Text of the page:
No Rumor: Liz Smith Dies at 94

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The notorious Feb. 11, 1990, cover of the Daily News.

“GOODE FRIENDS, for friendship’s sake forbeare to utter what is gossipt here. In social chat lest unaware thy tongue offend thy fellow players.”

That’s an inscription above the main fireplace at the Players Club off Gramercy Park, according to a February 2009 column by legendary columnist Liz Smith, who traded in “gossipt” like a woman who was part chocolatier and part gunslinger — and part best friend, the latter a quality not usually associated with members of the tribe. More often than not, Smith tended to buddy up to her subjects and celebrate them.

Smith, who died Nov. 12 at the age of 94, was known for many things and by many names, notably the “Grande Dame of Dish.” The title “New Yorker” would have pleased her too, especially since she was a Fort Worth, Texan, to begin with, a fact verified by a slight drawl.

A regular and a favorite at the Players, which goes back to Edwin Booth (brother of you-know-who) and Mark Twain, she got a kick out of the fireplace inscription. Reading that column — and reading about Smith — is to sense a flavor in the air, passing by your window and disappearing in a flourish. Of course, professional gossips still exist, but something is lacking in the stew that passes itself off as gossip today.

Smith was raised in a time when the big deals and the big dreams were offered by movie stars: the Astaires, Garlands, Turners and Gables. She apparently had some thoughts to also go Westward Ho, as in Hollywood. Instead, with 50 bucks in her purse and high spirits, she headed in the opposite direction, to the town with the biggest, brightest lights — Manhattan.

She landed a job at Modern Screen, one of those movie mags impossible to miss on a newsstand in the 1950s. But she also took her first steps toward a kind of legendhood, a path already taken in Hollywood by the likes of queen bees Louella Parsons and Hedda Hopper, she with the hats but less heart.

Before Smith took her first step toward queen bee of New York, landing a job as a columnist at the Daily News (she later wrote for the New York Post), she did everything, made her bones, did the work. She proofread, typed, reported and wrote, then became a news producer for Mike Wallace in his radio days.

She was a television news producer, worked on “Candid Camera,” was a ghost writer for Hearst’s “Cholly Knickerbocker” gossip column and worked for Cosmopolitan (and another legend, Helen Gurley Brown), as well as, get this, Sports Illustrated as an entertainment editor.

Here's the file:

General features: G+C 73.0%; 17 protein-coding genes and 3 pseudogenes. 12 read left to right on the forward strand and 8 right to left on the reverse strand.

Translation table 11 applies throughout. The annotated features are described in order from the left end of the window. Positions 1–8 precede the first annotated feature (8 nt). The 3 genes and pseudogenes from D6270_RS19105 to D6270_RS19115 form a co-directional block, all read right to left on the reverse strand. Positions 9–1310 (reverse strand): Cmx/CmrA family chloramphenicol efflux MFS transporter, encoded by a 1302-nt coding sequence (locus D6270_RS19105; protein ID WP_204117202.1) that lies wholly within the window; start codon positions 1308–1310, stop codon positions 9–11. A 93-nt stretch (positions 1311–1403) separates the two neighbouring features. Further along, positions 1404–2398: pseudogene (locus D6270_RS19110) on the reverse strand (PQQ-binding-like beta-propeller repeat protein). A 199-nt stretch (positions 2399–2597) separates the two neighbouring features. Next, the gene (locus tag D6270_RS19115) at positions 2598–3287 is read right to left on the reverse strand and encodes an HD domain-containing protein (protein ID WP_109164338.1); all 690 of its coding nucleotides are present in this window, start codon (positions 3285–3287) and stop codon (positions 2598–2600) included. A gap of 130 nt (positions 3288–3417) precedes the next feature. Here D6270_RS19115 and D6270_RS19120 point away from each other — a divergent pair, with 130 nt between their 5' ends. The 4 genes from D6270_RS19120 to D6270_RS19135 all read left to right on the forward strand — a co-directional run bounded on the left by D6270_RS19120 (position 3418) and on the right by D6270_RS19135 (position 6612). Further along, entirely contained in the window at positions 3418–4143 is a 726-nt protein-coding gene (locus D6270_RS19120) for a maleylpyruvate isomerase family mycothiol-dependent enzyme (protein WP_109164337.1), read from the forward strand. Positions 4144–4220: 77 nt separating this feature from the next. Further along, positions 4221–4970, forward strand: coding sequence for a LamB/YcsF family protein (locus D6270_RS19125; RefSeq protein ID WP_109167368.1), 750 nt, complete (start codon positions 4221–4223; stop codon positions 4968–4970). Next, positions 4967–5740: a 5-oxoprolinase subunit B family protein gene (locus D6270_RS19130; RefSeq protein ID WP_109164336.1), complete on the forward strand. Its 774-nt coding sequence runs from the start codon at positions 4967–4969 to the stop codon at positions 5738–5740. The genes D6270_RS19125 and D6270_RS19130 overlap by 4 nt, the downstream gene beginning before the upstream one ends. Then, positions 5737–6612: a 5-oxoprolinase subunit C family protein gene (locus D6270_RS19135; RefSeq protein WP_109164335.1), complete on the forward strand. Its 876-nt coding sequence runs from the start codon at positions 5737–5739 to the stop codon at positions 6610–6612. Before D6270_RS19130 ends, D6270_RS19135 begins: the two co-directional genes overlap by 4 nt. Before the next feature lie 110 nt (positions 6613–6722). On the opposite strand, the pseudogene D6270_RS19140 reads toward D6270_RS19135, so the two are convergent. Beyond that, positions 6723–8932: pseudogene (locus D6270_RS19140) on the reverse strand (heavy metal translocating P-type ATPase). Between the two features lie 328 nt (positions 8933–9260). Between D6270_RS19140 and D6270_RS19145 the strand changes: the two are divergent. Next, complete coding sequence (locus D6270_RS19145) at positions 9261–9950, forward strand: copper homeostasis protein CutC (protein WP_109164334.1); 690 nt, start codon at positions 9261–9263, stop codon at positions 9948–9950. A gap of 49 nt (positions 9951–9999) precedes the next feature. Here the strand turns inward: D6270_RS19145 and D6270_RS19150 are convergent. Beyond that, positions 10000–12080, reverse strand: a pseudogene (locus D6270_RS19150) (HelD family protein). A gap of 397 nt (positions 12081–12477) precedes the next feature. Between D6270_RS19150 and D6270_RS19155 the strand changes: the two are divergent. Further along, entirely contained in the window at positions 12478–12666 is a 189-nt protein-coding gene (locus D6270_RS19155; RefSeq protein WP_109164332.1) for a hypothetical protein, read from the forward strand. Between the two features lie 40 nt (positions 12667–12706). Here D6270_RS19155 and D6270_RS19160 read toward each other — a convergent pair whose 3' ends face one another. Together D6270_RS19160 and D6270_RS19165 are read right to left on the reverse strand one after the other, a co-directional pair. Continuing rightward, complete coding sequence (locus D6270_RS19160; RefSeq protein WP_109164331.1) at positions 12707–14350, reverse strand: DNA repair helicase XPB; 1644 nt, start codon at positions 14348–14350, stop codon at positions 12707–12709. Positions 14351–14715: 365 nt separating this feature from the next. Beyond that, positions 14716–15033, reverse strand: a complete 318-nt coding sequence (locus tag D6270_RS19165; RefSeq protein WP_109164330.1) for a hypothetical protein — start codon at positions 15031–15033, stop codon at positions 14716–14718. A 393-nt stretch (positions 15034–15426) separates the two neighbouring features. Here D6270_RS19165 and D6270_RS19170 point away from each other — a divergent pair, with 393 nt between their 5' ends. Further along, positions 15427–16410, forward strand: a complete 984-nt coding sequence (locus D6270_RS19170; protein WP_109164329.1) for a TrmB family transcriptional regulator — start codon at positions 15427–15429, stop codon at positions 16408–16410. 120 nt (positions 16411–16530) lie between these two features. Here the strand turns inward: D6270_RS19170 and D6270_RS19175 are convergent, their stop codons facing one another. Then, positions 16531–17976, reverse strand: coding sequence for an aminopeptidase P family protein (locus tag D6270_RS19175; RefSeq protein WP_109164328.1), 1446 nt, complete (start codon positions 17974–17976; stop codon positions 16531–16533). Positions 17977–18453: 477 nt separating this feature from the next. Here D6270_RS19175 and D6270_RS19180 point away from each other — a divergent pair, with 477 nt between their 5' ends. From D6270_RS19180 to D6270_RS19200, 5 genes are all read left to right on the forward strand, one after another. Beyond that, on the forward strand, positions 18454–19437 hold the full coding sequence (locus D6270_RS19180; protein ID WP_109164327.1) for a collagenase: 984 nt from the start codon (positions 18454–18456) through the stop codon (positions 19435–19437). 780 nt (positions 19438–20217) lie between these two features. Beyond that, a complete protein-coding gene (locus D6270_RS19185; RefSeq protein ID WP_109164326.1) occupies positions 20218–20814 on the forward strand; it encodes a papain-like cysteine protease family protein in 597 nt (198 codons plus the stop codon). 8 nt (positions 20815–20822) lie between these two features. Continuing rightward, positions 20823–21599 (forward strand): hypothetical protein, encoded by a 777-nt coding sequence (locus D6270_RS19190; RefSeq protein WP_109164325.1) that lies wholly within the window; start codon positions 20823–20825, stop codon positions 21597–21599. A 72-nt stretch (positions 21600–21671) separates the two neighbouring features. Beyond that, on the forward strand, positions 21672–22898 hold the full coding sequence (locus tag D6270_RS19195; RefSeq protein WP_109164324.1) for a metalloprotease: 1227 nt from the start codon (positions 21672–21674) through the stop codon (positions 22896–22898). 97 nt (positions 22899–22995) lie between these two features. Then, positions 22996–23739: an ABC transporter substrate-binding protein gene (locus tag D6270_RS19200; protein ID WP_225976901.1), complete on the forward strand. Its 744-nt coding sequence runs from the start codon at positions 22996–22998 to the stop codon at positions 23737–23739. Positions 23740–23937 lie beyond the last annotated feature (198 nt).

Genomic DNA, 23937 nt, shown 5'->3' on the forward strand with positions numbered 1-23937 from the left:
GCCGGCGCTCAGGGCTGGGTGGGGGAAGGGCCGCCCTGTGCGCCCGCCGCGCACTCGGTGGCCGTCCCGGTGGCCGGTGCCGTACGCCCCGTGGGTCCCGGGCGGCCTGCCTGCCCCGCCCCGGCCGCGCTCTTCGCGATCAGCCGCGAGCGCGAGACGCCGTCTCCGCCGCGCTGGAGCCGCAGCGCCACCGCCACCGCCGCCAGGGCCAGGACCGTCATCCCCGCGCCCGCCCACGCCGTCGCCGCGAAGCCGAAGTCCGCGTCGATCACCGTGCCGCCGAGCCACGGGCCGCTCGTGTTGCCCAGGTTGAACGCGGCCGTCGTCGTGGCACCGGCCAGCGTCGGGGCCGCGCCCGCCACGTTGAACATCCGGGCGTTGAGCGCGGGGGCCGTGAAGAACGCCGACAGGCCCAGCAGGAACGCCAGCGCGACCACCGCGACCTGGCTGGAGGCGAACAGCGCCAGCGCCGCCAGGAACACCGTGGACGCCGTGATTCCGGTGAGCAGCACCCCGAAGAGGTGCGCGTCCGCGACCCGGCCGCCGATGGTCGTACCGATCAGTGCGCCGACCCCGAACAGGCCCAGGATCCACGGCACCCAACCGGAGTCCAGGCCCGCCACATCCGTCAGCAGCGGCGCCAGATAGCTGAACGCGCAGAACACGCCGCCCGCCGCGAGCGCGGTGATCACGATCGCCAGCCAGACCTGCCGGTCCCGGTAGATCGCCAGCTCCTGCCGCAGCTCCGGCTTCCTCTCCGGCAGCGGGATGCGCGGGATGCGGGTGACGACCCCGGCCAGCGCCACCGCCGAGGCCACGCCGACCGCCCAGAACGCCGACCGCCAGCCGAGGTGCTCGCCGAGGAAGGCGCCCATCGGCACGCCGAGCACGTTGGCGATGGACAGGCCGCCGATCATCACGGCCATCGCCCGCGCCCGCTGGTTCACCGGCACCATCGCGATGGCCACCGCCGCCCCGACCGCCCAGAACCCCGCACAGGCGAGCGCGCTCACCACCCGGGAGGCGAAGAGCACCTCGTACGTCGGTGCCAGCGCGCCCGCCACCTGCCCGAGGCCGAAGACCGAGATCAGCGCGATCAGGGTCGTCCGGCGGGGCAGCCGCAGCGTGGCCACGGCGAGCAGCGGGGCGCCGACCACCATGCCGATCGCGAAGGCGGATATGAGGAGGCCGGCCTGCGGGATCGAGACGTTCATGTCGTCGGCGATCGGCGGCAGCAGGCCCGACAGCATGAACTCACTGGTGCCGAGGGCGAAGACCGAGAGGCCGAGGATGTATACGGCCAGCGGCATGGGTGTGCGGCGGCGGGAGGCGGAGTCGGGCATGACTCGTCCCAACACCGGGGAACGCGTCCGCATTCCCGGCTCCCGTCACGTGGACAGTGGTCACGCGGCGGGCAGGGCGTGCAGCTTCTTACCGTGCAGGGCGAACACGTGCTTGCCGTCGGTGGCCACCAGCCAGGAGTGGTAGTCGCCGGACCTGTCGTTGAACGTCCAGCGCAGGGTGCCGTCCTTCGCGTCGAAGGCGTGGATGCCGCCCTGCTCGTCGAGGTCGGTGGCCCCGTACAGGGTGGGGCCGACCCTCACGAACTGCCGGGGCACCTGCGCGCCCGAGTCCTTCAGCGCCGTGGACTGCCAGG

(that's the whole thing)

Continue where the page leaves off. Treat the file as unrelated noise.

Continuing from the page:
During a newspaper strike in New York, she also appeared on television, becoming a familiar and popular face and personality. Adopting a cool but comfortable, stylish but not splashy look, Mary Elizabeth Smith was transformed into Liz Smith.

She understood something basic. She did not consider herself a zinger, an exposer of secrets. She needed access and she got it; people liked not just being written about by her but being with her.

And how could we omit her Trump connection? She may have been responsible for the Donald setting out on the road to where he is now, day and night, by making him a prince of the city. She had already cultivated Donald and Ivana — dined with them, socialized with them and so on — when Ivana decided to give Smith the biggest scoop of her life: that the Trump household was in trouble and a big split was coming.

She was one of the highest paid people in New York, dining out, always at the big parties, hobnobbing, reporting. Married twice, she also had her own secret: she happened to love women. When she “came out” — not as gay but as bisexual — it was in a very matter-of-fact way, calling her status “gender neutrality.” She was quoted as saying, “I just never felt I was wife material. I always felt that I was a great girlfriend.”

Her columns had a dot-dot-dot or bullet style. They were a mix of opinions, sightings, praise, who ate were, who was getting together or splitting up — humor, rumor and gossip, mixed with facts and a kind of genteel but hard-driving energy.

That February 2009 column was characteristic not only of her style, but of the gossip style at large, out in the world, going from here to there, telling stories, including one about a reading by Elaine Stritch with Gina Gershon, attended by Barbara Walters, Michael Feinstein, Tommy Tune, Nathan Lane, Dixie Carter and Hal Holbrook and others.

This was a New York evening, with stars galore. She talked about Marni Nixon, the voice to the stars, followed by a reference to the Oak Room as “hot” and the possibility of a lunch with Kate Winslet, hosted by Elie Wiesel and Gloria Steinem. Riding in a cab, she sees a tease for a new television show “My Name is Earl.”

It’s all a little breathless, a little jam-packed and overpopulated like New York itself, like a long life lived awfully well, before reality-show celebrities crowded into the “gossipt” pages, followed by the flash of paparazzi cameras aiming for the Kardashians.

And Smith was quite the phrase turner. “Gossip,” she said in an interview with People magazine’s Jess Cagle, “is news running ahead of itself in a red satin dress.”

Sweet.

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